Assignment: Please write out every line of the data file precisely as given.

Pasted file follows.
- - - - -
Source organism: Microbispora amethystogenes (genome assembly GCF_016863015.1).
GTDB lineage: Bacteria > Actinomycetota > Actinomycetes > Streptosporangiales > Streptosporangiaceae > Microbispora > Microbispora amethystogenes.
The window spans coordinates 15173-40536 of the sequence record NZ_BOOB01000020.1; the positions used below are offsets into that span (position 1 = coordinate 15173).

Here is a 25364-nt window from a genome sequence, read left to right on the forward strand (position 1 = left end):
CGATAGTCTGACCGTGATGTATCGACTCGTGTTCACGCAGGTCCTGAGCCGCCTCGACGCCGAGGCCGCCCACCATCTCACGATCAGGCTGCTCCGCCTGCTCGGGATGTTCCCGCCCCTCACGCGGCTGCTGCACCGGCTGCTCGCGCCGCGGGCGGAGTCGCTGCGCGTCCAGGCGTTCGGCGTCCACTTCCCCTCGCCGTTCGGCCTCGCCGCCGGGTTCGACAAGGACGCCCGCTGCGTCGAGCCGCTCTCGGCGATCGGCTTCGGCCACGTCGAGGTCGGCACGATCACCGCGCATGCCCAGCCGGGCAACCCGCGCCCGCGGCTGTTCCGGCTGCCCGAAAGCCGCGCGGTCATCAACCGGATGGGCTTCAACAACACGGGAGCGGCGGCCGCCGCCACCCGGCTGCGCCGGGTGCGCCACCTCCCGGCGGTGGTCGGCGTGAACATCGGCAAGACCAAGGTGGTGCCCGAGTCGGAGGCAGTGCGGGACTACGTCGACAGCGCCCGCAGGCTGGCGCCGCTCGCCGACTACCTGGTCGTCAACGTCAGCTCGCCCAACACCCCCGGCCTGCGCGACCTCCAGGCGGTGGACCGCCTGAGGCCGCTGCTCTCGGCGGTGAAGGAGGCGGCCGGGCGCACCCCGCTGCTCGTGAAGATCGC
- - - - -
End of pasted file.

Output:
Source organism: Microbispora amethystogenes (genome assembly GCF_016863015.1).
GTDB lineage: Bacteria > Actinomycetota > Actinomycetes > Streptosporangiales > Streptosporangiaceae > Microbispora > Microbispora amethystogenes.
The window spans coordinates 15173-40536 of the sequence record NZ_BOOB01000020.1; the positions used below are offsets into that span (position 1 = coordinate 15173).

Here is a 25364-nt window from a genome sequence, read left to right on the forward strand (position 1 = left end):
CGATAGTCTGACCGTGATGTATCGACTCGTGTTCACGCAGGTCCTGAGCCGCCTCGACGCCGAGGCCGCCCACCATCTCACGATCAGGCTGCTCCGCCTGCTCGGGATGTTCCCGCCCCTCACGCGGCTGCTGCACCGGCTGCTCGCGCCGCGGGCGGAGTCGCTGCGCGTCCAGGCGTTCGGCGTCCACTTCCCCTCGCCGTTCGGCCTCGCCGCCGGGTTCGACAAGGACGCCCGCTGCGTCGAGCCGCTCTCGGCGATCGGCTTCGGCCACGTCGAGGTCGGCACGATCACCGCGCATGCCCAGCCGGGCAACCCGCGCCCGCGGCTGTTCCGGCTGCCCGAAAGCCGCGCGGTCATCAACCGGATGGGCTTCAACAACACGGGAGCGGCGGCCGCCGCCACCCGGCTGCGCCGGGTGCGCCACCTCCCGGCGGTGGTCGGCGTGAACATCGGCAAGACCAAGGTGGTGCCCGAGTCGGAGGCAGTGCGGGACTACGTCGACAGCGCCCGCAGGCTGGCGCCGCTCGCCGACTACCTGGTCGTCAACGTCAGCTCGCCCAACACCCCCGGCCTGCGCGACCTCCAGGCGGTGGACCGCCTGAGGCCGCTGCTCTCGGCGGTGAAGGAGGCGGCCGGGCGCACCCCGCTGCTCGTGAAGATCGC